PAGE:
I was excited to hear about a movement to restore passenger service to Galion. I grew up on the East side of the tracks and the trains were a fascinating and much loved part of my life. This is one incident that happened when I was in fourth grade many years ago when our universes were safe.
I was in fourth grade at St. Joseph’s School when the Teaching Sisters of Notre Dame ran the school. It was near Halloween and the students had a tradition that we would dress up in our costumes and “trick or treat” the nun’s convent across the street from the school and “treat” them with canned goods from our homes. The mask I chose was the over the head gorilla, one of mom’s dresses, dad’s jacket, and scarf around my neck. I was thoroughly disguised. I took my sack of canned goods and walked to the convent. We rang the bell, (my first time in there), the cook took the canned goods, and the nuns began to identify the “spooks;” then it was my turn. Being inside the convent, seeing the cook, watching the nuns laugh (who knew they were people?) increased my shyness so I never spoke a word. I was genuinely surprised that the teachers (who knew everything) didn’t know me. It made me smile secretly under my gorilla mask I was finally asked to reveal myself, surprised everyone, the party ended and we all went home.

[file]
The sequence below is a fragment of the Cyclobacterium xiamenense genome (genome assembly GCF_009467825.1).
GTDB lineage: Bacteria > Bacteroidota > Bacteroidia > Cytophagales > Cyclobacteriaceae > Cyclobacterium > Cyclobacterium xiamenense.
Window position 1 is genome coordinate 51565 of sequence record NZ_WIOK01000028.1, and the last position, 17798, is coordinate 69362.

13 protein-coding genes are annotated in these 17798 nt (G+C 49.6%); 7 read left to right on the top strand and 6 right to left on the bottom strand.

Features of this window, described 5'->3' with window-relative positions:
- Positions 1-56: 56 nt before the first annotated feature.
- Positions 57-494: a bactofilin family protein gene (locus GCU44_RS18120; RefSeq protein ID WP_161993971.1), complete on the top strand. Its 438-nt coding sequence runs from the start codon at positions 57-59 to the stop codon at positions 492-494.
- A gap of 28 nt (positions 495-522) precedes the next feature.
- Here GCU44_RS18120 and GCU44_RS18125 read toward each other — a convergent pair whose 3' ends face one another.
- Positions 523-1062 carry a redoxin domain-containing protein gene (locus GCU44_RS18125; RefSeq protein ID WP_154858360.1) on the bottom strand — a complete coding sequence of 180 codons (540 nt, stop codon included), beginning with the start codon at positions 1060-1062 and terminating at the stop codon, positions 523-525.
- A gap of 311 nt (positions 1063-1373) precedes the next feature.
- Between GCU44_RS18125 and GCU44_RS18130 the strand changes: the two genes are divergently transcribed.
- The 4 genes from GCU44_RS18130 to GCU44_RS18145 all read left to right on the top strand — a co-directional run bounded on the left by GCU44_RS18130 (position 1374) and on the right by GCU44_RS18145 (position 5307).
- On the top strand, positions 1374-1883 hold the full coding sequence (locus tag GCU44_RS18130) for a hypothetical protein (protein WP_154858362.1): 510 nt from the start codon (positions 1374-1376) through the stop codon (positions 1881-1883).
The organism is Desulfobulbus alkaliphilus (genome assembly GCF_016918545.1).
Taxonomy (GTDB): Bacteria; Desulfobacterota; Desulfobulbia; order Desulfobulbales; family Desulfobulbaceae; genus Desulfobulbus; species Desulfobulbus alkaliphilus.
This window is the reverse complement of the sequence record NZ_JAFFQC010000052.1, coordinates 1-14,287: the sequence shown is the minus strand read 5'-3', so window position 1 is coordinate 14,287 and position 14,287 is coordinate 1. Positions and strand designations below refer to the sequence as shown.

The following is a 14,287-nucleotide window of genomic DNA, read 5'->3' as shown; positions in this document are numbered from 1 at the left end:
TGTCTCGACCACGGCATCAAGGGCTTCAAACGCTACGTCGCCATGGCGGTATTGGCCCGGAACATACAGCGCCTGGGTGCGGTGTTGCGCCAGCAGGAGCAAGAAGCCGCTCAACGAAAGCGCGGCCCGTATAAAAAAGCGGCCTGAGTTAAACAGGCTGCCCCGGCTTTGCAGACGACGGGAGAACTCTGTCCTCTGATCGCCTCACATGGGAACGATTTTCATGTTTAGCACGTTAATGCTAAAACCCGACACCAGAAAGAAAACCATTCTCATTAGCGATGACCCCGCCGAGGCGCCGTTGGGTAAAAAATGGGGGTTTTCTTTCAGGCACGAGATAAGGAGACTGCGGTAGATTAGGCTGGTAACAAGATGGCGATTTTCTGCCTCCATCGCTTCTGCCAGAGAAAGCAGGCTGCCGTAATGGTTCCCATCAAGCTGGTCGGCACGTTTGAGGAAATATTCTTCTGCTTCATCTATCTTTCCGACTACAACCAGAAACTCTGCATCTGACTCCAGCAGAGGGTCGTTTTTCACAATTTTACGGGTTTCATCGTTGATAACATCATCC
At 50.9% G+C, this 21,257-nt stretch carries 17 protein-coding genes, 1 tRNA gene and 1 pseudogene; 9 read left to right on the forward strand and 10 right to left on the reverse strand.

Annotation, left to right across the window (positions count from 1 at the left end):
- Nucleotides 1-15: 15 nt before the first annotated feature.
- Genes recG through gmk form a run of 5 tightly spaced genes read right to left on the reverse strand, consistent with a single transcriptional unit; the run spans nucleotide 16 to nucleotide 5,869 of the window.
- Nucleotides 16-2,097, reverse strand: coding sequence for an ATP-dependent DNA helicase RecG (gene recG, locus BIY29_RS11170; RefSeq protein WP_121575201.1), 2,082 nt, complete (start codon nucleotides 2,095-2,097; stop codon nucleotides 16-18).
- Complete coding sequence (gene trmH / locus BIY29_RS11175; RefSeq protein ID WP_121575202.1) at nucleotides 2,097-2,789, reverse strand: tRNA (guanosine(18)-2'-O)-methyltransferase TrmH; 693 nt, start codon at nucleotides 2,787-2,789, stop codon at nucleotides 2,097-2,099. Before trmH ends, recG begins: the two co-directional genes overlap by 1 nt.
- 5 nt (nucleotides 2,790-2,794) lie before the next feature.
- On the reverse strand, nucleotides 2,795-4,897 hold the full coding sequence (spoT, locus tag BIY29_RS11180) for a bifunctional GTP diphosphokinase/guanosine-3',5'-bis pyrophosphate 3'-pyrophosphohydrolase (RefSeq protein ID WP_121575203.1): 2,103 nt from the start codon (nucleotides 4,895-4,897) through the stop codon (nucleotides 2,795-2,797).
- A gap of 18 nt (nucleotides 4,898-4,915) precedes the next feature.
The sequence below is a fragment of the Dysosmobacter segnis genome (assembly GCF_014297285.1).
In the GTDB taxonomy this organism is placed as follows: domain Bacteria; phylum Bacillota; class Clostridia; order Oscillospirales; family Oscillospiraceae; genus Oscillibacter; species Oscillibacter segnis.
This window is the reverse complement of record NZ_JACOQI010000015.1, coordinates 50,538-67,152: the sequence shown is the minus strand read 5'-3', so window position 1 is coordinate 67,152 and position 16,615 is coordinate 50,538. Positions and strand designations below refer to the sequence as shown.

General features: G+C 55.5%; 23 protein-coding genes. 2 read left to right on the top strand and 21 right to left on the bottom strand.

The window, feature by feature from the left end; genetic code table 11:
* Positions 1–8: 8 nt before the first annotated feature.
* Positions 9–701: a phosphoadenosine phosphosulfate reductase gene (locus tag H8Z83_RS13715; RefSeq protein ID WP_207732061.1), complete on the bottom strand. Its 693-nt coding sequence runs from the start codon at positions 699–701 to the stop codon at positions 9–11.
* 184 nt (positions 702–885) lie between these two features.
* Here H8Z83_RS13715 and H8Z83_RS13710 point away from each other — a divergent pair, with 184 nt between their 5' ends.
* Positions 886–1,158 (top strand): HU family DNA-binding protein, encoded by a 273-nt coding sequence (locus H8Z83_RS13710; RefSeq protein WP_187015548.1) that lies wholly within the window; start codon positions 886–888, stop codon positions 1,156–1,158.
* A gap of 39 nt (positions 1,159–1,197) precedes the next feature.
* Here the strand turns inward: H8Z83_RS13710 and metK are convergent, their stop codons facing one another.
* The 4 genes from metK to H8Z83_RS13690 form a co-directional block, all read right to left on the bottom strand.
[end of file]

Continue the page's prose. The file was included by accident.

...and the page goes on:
I walked my usual route home and of course there was a train slowing down for Galion. The dining car came and I could see the people in seated at their tables and did my usual musing “where are they going?” The ladies were dressed in their pretty hats and dresses and the men in their suits and ties and as they slowed and stopped. I came out of my reverie when I realized they were pointing at me and smiling and laughing I became aware of my “perfect” costume and stood mute and smiled behind my gorilla mask as I entertained the dining car people. Just another day across the tracks.
I know there are hundreds of passenger train stories from Galionites going to Cleveland shopping, to Columbus to and from college, etc. It was a wonderful time and it would be great to bring it back.
Marjorie L. Miller